The death evolution of the department store
During 2018, there was no shortage of media headlines descanting on the shift in the retail landscape from “bricks” to “clicks.” Only this time, another retail staple fell victim to our ever-changing shopping behaviour – the department store. We saw the likes of House of Fraser, Debenhams, and John Lewis struggle to keep afloat, with announcements of store closures, profit warnings, and CVAs. But, is this the end of the department as we know it or merely a part of the industry that needs to evolve?
The evolution of department stores is upon us and during 2019 we’re going to see many changes in this space as they work through a few key areas to remain relevant:
- Brand identity – Successful retailers are clear on their brand identity and service offering with top-end retailers (e.g., Fortnum and Mason) winning through quality products, services, and experiences and bottom-end retailers (e.g. Primark) winning on product price and value. Department stores that are stuck in the middle need to be clear on where they want to play and what differentiates them in the market through either range or service.
- Diversification – Building on brand identity, department stores will experiment with new products and services in 2019 to offer their customer base something different to come in for. Could we, for example, start to see our department stores becoming more of a destination to get your hair cut, go to the gym, meet friends for dinner, and shop for groceries all in the same place?
- Operating model – 2019 could be the year we see operating models transform as no longer is it possible to have capital tied up in unwanted stock. Department stores will look to reduce risk and increase flexibly by pushing the stock burden back up the supply chain by partnering with leading brands for in-store concessions – moving to a more shopping mall-based concept.
- Store estate – Department stores will need to get smart in 2019 by harnessing data and insights to reassess their store estates. Online retail has taken a proportion of consumer spend, but there is still the desire to visit a physical store. The challenge for department stores will be to use the right data and insight to determine where reductions in their store estate are required.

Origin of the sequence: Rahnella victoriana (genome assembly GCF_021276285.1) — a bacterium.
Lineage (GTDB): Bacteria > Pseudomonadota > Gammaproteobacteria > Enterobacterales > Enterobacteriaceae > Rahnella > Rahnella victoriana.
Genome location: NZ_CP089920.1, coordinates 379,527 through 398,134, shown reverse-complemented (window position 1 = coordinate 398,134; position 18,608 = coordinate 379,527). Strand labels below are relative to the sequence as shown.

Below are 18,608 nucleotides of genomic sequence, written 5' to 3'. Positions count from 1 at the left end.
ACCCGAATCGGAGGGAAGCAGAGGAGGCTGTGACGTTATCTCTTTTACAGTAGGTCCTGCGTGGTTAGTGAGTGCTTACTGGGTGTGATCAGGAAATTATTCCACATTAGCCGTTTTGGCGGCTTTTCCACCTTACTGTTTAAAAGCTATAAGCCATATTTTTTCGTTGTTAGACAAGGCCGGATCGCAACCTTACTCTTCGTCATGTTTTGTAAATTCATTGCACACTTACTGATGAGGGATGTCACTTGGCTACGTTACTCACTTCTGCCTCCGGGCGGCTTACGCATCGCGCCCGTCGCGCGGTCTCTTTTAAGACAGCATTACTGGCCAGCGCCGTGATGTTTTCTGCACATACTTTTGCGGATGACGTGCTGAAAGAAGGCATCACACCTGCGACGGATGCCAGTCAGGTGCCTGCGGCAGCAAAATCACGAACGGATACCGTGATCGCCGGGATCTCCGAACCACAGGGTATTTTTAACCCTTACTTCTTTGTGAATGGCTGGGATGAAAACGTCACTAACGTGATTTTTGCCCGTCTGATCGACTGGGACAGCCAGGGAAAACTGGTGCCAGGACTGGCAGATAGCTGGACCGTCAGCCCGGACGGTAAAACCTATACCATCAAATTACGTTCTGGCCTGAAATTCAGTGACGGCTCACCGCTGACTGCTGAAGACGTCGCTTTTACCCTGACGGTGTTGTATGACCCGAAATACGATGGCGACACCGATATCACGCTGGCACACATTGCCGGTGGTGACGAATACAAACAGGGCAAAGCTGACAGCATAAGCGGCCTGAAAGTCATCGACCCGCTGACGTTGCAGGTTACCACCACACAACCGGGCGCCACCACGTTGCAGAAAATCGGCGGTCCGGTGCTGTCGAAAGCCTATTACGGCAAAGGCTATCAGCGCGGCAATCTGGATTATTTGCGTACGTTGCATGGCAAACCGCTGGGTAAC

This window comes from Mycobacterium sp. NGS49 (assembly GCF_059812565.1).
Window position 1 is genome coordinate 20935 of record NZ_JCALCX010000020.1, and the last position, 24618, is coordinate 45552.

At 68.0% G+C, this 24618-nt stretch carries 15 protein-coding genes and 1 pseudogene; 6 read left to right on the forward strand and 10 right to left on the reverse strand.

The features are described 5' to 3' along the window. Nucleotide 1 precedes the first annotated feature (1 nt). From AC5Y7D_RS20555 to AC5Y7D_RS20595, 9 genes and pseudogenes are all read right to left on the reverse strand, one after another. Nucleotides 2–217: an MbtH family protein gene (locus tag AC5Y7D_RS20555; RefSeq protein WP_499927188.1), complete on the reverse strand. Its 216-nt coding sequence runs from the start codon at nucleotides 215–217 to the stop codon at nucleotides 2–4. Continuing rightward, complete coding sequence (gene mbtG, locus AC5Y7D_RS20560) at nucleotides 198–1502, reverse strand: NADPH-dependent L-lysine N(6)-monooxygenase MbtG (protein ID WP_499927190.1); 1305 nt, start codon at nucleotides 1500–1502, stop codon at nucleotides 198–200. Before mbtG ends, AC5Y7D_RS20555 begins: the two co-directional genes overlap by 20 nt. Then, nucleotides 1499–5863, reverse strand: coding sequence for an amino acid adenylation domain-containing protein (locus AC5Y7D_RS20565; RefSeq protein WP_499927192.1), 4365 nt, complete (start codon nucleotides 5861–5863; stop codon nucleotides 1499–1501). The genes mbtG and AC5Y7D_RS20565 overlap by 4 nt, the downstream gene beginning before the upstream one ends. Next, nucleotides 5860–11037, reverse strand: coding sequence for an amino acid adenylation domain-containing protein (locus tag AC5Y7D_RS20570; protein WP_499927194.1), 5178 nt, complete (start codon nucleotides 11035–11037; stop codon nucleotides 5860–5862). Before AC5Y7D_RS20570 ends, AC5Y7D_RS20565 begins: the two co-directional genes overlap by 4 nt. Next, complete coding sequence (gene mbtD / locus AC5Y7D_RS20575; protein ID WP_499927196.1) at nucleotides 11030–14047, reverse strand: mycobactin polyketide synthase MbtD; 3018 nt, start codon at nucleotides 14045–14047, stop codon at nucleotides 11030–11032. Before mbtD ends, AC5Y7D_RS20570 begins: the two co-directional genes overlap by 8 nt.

Delivered when and where I want it
Some retailers are still battling with next-day delivery, while others have moved onto same-day delivery. But, I’m sorry to say, neither is good enough for 2019. Customers want convenience, they want their orders delivered to them now (i.e. the next 30 mins), or they want them precisely delivered at a time and place that is convenient (e.g. 5:15pm on Tuesday at the train station).
A recent Capgemini global study has found that three out of four customers would increase spend and shopping frequency in return for timely online grocery deliveries. This provides evidence that retailers will need to rethink their supply chains in 2019 in order to accelerate the speed at which they can deliver. However, they will also have to become more agile in order to meet customer expectations. We all know the frustration of ordering something for tomorrow for it only to be delivered at a time you’re not in.
In 2019 we therefore expect retailers to partner with more third parties (transport providers, restaurants, gas stations, etc.) to introduce a new wave of convenience to get your order when and where you want it. After all, wouldn’t it be great if you could have your order handed to you as you enjoy your daily 8:00am coffee at your local coffee shop?
More ways to pay
Advances in digital innovation over the last decade have allowed retailers to test different payment methods with their customers and we have now entered an age where it would almost be considered a crime if you didn’t have contactless card payments in your store.
2019 will be no exception to the trials of new payment methods, and more specifically, we expect two key areas to grow: